Far away, at the fabled ‘edge of the world’ the natural wonders of Patagonia await.
This last frontier of South America slopesdown from The Andes towards Antarctica, covering the sparsely inhabited southern regionsof both Chile and Argentina.
No destination captures the imagination likePatagonia.
This is a land of legendary beauty, whereMother Nature runs the show.
Prepare to feel dwarfed by the mighty volcanoes, towering glaciers and floating icebergs thatare sure to cross your path.
In this remote region, even the most firmlyplanted human footprint is soon covered under blanketsof snow, erased by westerly winds, or washed away bylapping waves.
With its mosaic of green steppe plains andblue mountain lakes, framed by wooded hills of ever-changing colors, Patagonia paints a mesmerizing picture.
White-capped peaks of silvery mountains puncturethe horizon, while soaring condors and solitary ‘gauchos’ bring this seemingly spellbound landscapeto life.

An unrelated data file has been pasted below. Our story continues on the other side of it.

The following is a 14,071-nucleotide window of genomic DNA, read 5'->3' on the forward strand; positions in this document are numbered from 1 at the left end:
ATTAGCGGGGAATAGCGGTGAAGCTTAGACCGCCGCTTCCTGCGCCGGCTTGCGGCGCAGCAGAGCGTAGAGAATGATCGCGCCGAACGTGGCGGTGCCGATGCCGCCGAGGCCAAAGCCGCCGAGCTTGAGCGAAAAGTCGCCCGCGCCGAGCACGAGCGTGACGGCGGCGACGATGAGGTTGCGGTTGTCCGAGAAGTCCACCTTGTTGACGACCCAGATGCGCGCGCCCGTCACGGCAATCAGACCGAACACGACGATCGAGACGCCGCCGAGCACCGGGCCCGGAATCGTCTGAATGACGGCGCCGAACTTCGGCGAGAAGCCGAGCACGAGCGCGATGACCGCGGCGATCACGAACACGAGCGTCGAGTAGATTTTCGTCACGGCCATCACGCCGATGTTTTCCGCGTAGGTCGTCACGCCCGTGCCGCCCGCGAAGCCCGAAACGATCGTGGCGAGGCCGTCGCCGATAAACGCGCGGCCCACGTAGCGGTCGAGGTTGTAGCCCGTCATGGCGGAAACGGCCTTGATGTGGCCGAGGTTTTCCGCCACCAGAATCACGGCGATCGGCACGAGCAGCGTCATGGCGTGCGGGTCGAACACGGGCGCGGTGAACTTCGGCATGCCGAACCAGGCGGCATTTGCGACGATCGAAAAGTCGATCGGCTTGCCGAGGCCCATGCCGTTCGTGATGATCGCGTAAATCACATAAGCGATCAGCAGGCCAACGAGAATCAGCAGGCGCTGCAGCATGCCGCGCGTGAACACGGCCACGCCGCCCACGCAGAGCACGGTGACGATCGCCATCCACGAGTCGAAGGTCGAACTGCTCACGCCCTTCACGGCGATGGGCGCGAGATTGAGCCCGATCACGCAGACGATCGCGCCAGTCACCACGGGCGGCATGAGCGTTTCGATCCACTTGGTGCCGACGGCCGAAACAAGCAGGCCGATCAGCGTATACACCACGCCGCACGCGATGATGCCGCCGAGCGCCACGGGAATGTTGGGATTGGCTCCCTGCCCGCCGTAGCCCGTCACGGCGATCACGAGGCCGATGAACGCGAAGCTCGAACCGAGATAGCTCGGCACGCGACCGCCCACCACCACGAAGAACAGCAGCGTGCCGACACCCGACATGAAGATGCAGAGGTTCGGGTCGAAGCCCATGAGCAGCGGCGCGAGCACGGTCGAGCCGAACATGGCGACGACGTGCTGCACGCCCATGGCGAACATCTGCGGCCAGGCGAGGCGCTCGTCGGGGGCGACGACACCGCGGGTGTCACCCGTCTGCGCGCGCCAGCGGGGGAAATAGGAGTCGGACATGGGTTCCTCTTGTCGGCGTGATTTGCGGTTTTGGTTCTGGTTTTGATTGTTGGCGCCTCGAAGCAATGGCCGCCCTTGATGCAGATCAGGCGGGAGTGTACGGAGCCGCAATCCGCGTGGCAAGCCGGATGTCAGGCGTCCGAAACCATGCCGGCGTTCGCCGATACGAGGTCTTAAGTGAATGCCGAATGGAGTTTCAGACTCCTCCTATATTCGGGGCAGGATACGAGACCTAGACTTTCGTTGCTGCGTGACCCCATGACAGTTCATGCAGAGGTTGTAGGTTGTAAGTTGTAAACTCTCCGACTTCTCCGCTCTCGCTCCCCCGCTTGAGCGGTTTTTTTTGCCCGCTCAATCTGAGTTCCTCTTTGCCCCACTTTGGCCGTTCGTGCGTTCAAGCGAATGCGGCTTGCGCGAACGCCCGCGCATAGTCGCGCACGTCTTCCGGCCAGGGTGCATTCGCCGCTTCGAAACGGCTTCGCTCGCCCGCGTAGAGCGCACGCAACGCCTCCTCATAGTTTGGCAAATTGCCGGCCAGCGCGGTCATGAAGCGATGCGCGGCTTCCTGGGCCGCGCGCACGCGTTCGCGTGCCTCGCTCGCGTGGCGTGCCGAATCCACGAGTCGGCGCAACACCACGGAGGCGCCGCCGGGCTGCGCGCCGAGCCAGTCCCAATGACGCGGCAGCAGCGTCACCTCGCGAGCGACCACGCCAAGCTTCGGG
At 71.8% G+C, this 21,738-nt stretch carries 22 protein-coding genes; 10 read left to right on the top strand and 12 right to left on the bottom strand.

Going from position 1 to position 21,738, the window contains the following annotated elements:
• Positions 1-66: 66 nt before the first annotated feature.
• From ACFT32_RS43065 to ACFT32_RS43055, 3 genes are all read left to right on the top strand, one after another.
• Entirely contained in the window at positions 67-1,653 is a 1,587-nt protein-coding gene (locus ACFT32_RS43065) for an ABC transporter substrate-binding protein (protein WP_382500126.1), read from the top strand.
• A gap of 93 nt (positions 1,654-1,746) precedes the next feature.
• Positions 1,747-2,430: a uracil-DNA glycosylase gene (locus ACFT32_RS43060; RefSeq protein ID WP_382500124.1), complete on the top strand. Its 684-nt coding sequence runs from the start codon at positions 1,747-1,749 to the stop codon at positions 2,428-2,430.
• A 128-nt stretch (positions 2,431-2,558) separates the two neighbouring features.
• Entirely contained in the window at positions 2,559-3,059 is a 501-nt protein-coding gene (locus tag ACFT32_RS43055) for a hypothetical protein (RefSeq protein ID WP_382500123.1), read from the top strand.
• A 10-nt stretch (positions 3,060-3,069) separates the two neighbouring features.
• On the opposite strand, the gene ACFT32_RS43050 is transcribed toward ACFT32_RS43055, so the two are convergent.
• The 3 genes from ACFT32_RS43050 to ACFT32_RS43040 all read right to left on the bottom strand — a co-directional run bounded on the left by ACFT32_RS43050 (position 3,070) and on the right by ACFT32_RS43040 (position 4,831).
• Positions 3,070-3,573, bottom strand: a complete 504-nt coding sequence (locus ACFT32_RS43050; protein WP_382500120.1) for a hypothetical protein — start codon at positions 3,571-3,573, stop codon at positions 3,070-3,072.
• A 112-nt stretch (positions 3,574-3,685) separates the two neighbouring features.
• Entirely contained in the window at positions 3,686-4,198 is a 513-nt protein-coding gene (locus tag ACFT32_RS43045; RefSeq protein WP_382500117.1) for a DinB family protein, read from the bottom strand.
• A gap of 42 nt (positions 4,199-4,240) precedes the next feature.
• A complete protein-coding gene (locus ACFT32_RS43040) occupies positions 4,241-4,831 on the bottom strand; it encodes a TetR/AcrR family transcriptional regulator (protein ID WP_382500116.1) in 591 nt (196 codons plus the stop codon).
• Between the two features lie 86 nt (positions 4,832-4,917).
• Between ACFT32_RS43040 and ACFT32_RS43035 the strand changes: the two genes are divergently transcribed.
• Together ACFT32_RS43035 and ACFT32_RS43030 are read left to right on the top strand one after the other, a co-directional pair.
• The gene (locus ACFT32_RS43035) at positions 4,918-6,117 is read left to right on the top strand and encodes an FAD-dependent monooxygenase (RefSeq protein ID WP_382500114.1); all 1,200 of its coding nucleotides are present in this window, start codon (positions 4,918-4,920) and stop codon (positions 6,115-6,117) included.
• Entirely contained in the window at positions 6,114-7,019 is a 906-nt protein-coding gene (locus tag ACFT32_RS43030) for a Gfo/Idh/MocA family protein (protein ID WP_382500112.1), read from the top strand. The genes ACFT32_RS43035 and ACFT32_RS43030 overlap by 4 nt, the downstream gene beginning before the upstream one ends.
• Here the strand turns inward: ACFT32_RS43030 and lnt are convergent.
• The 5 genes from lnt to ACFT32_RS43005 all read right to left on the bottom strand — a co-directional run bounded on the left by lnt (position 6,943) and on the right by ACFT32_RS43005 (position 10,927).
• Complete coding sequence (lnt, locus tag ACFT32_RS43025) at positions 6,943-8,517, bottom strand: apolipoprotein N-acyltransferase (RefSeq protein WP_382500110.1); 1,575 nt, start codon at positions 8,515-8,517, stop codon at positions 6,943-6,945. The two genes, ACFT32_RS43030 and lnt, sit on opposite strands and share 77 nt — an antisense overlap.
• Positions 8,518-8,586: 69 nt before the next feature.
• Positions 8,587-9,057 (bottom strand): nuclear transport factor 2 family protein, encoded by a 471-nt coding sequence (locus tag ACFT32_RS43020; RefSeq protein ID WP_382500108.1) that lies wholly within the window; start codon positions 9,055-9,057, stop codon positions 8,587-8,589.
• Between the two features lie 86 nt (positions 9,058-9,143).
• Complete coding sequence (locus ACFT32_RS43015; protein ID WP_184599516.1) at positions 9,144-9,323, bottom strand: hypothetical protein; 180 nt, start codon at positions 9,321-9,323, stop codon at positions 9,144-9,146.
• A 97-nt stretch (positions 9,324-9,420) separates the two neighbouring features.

This untamed land has moods as changeableas the weather and can be rugged and desolate as well asbreathtakingly beautiful and inviting.
Everything south of here is too harsh forhuman settlement and it’s this “Edge of the World” feelingthat has captivated intrepid souls for centuries… First to arrive was the 16th-century Portugueseexplorer Ferdinand Magellan, who named the region “Patagonia”: “theland of the bigfeet”.
Some 300 years later, a young Charles Darwincontributed to the myth that this was once a land of giants by collectingthe remains of huge extinct animals.
Now, almost two centuries later, Patagoniais still a place of discovery.
While the region has become much easier toreach, its mythical appeal remains.
Whether you setout on a road trip, or explore its far corners by cruise shipor plane, this is bound to be the journey of a lifetime.
On the Argentinean side, one of Patagonia’s most relaxing day tripstakes you from sleepy San Martín de los Andes to Villa La Angostura.
Simply follow the scenic Road of the 7 Lakes, which takes in two water-rich national parks.
This road trip will bring you to San Carlosde Bariloche, a popular mountain resort on the shores ofLake Nahuel Huapi.